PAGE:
And so the Five of Swords asks us what we must confront. The Smith-Waite card shows victory at the expense of others — or a hostile defeat; and reminds us that ethics and conscience fall under airy Swords’ umbrella. Has there been an outwitting? Like a few other cards, it offers the querent the choice of which side they see themselves in (are they the victor or the victim?). The victor here appears selfish and unfair; the others sabotaged and degraded. Gore Vidal said it best with “It’s not enough to succeed; others must fail.” A sense of one-upmanship prevails throughout various interpretations.

I often like to see swords in the imagery as literally representing beliefs, and if we consider this card strictly in this context, it may indicate divisiveness, intolerance of those with different beliefs (or outsiders), arrogance, having the last word, or isolation due to an uncompromising attitude.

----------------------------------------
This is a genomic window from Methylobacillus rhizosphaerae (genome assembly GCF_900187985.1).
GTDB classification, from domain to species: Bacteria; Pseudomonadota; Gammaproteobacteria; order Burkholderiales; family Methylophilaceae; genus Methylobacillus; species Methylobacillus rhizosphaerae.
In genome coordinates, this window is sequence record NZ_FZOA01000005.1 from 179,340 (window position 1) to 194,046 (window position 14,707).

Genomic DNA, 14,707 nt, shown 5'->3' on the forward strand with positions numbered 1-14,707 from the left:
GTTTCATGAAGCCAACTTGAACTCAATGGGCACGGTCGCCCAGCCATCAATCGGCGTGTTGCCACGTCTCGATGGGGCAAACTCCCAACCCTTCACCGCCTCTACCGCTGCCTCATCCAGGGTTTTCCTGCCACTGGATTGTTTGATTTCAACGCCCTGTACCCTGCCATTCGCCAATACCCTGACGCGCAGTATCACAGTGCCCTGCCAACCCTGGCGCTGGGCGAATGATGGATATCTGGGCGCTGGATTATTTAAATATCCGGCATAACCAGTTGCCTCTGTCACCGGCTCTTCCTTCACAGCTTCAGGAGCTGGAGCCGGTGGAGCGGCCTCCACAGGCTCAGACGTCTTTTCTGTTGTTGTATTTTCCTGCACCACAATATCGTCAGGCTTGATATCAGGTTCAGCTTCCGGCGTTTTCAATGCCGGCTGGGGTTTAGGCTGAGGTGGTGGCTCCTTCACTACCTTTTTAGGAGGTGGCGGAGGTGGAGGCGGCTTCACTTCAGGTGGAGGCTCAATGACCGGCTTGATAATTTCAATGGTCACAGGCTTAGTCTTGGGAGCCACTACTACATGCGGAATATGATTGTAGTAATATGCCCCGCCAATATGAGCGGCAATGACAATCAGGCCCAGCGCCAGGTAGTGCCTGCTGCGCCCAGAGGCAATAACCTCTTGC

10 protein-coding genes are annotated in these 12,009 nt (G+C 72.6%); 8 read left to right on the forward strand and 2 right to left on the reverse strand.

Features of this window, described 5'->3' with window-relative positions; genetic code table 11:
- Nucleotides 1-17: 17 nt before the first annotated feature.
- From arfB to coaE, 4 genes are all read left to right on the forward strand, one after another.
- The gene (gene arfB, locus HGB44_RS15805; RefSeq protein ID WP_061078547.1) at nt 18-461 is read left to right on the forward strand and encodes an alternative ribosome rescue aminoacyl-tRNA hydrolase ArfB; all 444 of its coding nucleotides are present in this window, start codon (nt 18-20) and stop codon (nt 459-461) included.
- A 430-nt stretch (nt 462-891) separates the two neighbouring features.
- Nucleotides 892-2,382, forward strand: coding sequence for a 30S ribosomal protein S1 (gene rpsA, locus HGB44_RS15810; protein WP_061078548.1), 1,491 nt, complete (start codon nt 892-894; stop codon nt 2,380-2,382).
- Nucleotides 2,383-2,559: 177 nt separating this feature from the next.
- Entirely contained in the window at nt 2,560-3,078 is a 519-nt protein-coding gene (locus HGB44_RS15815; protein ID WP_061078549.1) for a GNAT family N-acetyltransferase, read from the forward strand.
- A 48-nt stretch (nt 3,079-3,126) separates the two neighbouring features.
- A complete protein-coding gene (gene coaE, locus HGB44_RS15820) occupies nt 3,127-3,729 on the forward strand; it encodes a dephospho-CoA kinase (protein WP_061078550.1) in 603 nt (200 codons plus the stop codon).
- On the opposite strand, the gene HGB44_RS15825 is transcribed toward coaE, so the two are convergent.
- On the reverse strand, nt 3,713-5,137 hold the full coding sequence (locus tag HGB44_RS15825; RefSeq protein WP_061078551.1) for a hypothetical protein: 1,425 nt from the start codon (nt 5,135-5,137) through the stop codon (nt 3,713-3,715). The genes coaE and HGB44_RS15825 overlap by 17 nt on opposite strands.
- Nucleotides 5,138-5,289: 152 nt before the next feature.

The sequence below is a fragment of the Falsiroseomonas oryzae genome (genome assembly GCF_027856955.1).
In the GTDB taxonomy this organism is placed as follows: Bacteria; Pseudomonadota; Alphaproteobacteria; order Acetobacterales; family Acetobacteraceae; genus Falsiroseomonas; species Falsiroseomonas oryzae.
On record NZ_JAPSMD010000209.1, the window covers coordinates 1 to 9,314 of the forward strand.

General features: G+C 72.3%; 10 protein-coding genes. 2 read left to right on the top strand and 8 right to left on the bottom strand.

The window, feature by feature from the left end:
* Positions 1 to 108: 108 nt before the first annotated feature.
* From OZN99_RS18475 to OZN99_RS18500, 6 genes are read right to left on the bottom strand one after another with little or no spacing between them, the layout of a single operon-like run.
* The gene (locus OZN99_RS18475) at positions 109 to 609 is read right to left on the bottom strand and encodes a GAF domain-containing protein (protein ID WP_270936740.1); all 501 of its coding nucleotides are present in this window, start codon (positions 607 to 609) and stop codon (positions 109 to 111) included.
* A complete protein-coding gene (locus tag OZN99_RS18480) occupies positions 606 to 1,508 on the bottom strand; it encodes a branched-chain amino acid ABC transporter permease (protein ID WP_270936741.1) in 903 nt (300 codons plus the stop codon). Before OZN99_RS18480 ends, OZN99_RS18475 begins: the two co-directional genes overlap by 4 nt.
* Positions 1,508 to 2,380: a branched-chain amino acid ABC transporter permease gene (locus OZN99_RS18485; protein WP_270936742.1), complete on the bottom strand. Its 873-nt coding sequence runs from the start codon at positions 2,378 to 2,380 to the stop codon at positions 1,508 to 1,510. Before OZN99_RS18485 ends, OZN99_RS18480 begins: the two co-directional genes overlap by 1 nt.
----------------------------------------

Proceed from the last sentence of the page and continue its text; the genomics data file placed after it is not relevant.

This card illustrates a clear power struggle (dominance vs submission). Where do you see yourself in this scenario?

in resistance, we avoid confrontation (which can sometimes lead to passive-aggressive acts). We may have a pattern of conceding to defeat, perhaps with self-pity. Are there times when you could be more assertive? There is integrity in taking personal responsibility and, as Lindsay Mack says, we can either drop into shame, guilt, and excuses or we can recenter and move on.  Sometimes we just need to get ourselves another sword.

Similar to the Five of Wands, we may also refuse to participate in or engage the behavior. In Swords, this may serve as a reminder to choose your battles wisely.

In excess, we should ask if we’re acting with the arrogant traits of the bully. Must we always get the better of others? Take responsibility and make amends if we have hurt others.

Questions to consider when this card comes up may include

  • What must you confront?
  • Is something so important to you that you must prove others wrong?
  • Is there a situation that you could have handled better? Is there some guilt around this? Is there someone to whom you could make amends?